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Going Inswine

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Sunday, Jun 7, 2009

Making the approach down the brick path from the parking lot, the new configuration was barely discernible.




Positioned as it was to the left, just inside the glassed doors, the table might have been visible, but for someone who had been away for ten days, its nature and meaning were difficult to decipher.




And even as I reached to pull the handle on the door that would provide entry into my office building, the bottle positioned dead center atop the formica seemed an alien object: a sphere for speculation, a privileged marker, an icon of mystical knowledge.




An outsider, a newcomer—hey, even an absent insider like me—might have legitimately wondered: “what


is

this noise?”




  
Once inside, I veered a bit to the left toward the makeshift altar, to better apprehend just what was at hand. Just what precisely


was

this relic?






If it wasn’t clear enough from the container of rubbing alcohol, or the greasy spots dappling the glossy table surface that it sat on, the crisply worded message just beneath the spigot drove the purpose and point home:




My bosses telling their employees: let’s help eradicate the spread of Influenza. Your cooperation is greatly appreciated.





Of course, for me – just off the plane at Narita – and even to you – who have followed the international news – such reactions shouldn’t come as any major surprise. The Japanese response to H1N1 influenza – more commonly known as “swine flu” – has been off the charts. Not only rubbing alcohol receptacles in the alcoves at work, but masked medical technicians at ports of entry, boarding arriving airplanes from Canada, the United States and, of course, Mexico. Two women and one man buried in blue smocks hugging clip boards to their chests, surveying every seated passenger prior to deplaning. Searching for any random indicator of cough, runny nose, or feverish face. And, if so, straight into quarantine with you.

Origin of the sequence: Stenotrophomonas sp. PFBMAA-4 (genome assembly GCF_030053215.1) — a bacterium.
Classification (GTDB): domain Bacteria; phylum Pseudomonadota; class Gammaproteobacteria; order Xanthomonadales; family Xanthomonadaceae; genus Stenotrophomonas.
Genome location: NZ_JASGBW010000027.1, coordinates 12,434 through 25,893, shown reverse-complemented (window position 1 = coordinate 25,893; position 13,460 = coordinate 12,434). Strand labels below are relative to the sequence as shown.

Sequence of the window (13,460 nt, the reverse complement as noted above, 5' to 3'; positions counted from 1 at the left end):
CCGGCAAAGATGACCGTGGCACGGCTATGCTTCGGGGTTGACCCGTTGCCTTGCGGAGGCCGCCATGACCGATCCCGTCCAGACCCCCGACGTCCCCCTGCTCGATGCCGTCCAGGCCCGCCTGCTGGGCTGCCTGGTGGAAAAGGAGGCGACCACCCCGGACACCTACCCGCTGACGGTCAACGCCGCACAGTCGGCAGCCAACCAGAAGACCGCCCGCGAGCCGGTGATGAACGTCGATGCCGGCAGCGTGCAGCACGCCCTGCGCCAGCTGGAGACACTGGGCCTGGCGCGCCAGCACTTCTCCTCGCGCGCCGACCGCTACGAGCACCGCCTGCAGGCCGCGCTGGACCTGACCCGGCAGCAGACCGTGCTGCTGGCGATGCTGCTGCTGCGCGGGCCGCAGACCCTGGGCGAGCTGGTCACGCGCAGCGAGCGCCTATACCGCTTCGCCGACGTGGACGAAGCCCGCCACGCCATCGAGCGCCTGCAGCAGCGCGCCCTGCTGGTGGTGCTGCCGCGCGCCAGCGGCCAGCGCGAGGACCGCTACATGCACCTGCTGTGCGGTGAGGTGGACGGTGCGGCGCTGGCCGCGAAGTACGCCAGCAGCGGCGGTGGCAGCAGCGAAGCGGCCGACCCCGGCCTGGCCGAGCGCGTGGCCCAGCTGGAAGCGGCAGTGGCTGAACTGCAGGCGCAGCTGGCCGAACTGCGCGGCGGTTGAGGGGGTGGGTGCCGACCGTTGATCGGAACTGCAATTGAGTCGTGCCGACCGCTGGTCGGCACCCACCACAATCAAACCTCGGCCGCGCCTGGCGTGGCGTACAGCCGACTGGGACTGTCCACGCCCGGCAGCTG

According to latest statistics, Japan has had 399 cases of H1N1. Not quite an epidemic, but nothing—ahem—to sneeze at. And therefore the on-going precautions. After the plane check, there is a battalion of intake officials, also masked, seated behind glass enclosures with perfunctory questions about symptoms and ready with hand-outs describing what to do in case signs of infection crop up.


And back at home, which is to say at my place of work, there has certainly been no laxity. Just to travel to the U.S. I had to secure special authorization bordering on a gyrating succession of genuflecting “pretty please, with sugar on top"s. Justificatory appeal to my bosses that my absence overseas would be a great detriment to someone (beyond myself), followed by an exacting case review. And, once approval was secured, and the trip completed, it would be necessary to assent to self-imposed house arrest. Thus, for ten days after return would I have to monitor my temperature—thrice daily – and tick off a list of symptoms yeah or nay: scratchy throat, sniffles, cough, headache, fever, sore joints. Unfortunately, boredom was not a part of that required litany.


But, unfortunately, a promise not to venture into public unnecessarily was also a part of the deal. Just precautionary, I understand, but beyond a personal irritant and minor hardship, imagine such strictures being multiplied across the society of business travelers: a rather big crimp in productivity, sociality, and commerce that the country is forcing itself to absorb.





No one can really be faulted, I suppose. Blocking reception of a virus that might lead to death of a valued employee (which one hopes lies behind the counter-measures), or else obstructing transmission of said virus to weaker others, who might possibly be harmed, are certainly laudable objectives. Especially since this particular employee works at a university and a large proportion of that population is comprised of those who just happen to fall into the age range most susceptible to the contagion. So, no real complaints here.


Still, it is hard for the social analyst to ignore the bureaucratically-imposed paranoia that has swelled with the public appearance of the disease; the fevered obsession with impending viral doom conjured by the ubiquitous masked health officials boarding our planes at Narita, and the masked intake officers at immigration control, and the emailed Excel files mandating that we chart our temperature for ten days, and the alcohol spritzes in the lobby at work—all these very public attempts to demonstrate the country’s commitment to stop the spread of H1N1, confronting us at every turn.


What with all that, who could blame me for hearing strains of that old Steely Dan tune? You know the one? Where Donald Fagin pronounces:


Yes, I`m going inswine
And I`m laughing through the frozen wine
And I`m so alone
Honey, when can I escape my home?


Oh, well, maybe that isn’t quite right. Maybe Fagen’s words were slightly, somehow, pitched just a little different . . .


But still, that about sums up my last few days back in Japan: me, after all, having been banished to my home: confined in my perfect, hermetic, isolation. Stewing in my own germs (and no one else’s). Hearing voices that only belong to me . . .


Slowly, inexorably, for a few days more . . . going inswine.






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